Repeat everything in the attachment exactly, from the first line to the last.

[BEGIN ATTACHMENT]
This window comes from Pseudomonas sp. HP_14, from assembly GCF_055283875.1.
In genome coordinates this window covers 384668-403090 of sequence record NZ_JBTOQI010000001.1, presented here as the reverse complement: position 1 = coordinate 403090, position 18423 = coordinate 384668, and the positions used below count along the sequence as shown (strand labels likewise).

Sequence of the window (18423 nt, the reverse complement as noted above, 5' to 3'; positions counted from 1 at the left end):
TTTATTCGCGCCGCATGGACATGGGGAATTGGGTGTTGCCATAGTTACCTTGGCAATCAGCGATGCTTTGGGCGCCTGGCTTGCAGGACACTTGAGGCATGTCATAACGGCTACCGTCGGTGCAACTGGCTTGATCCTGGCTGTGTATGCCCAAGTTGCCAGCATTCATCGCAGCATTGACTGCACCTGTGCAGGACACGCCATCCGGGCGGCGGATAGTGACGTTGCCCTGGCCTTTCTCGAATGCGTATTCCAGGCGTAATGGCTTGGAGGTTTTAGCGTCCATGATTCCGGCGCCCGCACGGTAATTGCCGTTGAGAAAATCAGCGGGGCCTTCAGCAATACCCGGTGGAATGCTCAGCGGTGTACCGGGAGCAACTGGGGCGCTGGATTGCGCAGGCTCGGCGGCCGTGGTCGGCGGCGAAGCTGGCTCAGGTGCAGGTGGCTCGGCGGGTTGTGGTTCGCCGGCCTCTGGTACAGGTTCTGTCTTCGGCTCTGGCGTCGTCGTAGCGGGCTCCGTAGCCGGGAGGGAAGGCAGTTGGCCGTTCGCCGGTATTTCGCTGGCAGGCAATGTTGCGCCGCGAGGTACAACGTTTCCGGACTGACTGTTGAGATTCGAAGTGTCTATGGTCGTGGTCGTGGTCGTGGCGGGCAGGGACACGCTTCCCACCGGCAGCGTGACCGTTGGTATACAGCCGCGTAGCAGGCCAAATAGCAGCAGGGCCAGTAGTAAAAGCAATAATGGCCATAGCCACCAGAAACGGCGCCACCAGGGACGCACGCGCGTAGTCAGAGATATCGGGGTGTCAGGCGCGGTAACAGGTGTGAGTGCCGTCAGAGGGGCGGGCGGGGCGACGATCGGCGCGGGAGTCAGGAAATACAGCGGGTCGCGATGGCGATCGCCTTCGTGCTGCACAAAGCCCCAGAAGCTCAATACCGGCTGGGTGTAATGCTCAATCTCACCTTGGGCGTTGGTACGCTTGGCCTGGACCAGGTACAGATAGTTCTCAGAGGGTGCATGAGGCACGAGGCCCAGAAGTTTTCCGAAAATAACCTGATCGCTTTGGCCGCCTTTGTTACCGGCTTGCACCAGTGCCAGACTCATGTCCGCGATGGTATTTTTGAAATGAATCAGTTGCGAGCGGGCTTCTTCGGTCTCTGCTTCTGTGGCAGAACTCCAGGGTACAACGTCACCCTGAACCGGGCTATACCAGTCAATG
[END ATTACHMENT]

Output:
This window comes from Pseudomonas sp. HP_14, from assembly GCF_055283875.1.
In genome coordinates this window covers 384668-403090 of sequence record NZ_JBTOQI010000001.1, presented here as the reverse complement: position 1 = coordinate 403090, position 18423 = coordinate 384668, and the positions used below count along the sequence as shown (strand labels likewise).

Sequence of the window (18423 nt, the reverse complement as noted above, 5' to 3'; positions counted from 1 at the left end):
TTTATTCGCGCCGCATGGACATGGGGAATTGGGTGTTGCCATAGTTACCTTGGCAATCAGCGATGCTTTGGGCGCCTGGCTTGCAGGACACTTGAGGCATGTCATAACGGCTACCGTCGGTGCAACTGGCTTGATCCTGGCTGTGTATGCCCAAGTTGCCAGCATTCATCGCAGCATTGACTGCACCTGTGCAGGACACGCCATCCGGGCGGCGGATAGTGACGTTGCCCTGGCCTTTCTCGAATGCGTATTCCAGGCGTAATGGCTTGGAGGTTTTAGCGTCCATGATTCCGGCGCCCGCACGGTAATTGCCGTTGAGAAAATCAGCGGGGCCTTCAGCAATACCCGGTGGAATGCTCAGCGGTGTACCGGGAGCAACTGGGGCGCTGGATTGCGCAGGCTCGGCGGCCGTGGTCGGCGGCGAAGCTGGCTCAGGTGCAGGTGGCTCGGCGGGTTGTGGTTCGCCGGCCTCTGGTACAGGTTCTGTCTTCGGCTCTGGCGTCGTCGTAGCGGGCTCCGTAGCCGGGAGGGAAGGCAGTTGGCCGTTCGCCGGTATTTCGCTGGCAGGCAATGTTGCGCCGCGAGGTACAACGTTTCCGGACTGACTGTTGAGATTCGAAGTGTCTATGGTCGTGGTCGTGGTCGTGGCGGGCAGGGACACGCTTCCCACCGGCAGCGTGACCGTTGGTATACAGCCGCGTAGCAGGCCAAATAGCAGCAGGGCCAGTAGTAAAAGCAATAATGGCCATAGCCACCAGAAACGGCGCCACCAGGGACGCACGCGCGTAGTCAGAGATATCGGGGTGTCAGGCGCGGTAACAGGTGTGAGTGCCGTCAGAGGGGCGGGCGGGGCGACGATCGGCGCGGGAGTCAGGAAATACAGCGGGTCGCGATGGCGATCGCCTTCGTGCTGCACAAAGCCCCAGAAGCTCAATACCGGCTGGGTGTAATGCTCAATCTCACCTTGGGCGTTGGTACGCTTGGCCTGGACCAGGTACAGATAGTTCTCAGAGGGTGCATGAGGCACGAGGCCCAGAAGTTTTCCGAAAATAACCTGATCGCTTTGGCCGCCTTTGTTACCGGCTTGCACCAGTGCCAGACTCATGTCCGCGATGGTATTTTTGAAATGAATCAGTTGCGAGCGGGCTTCTTCGGTCTCTGCTTCTGTGGCAGAACTCCAGGGTACAACGTCACCCTGAACCGGGCTATACCAGTCAATG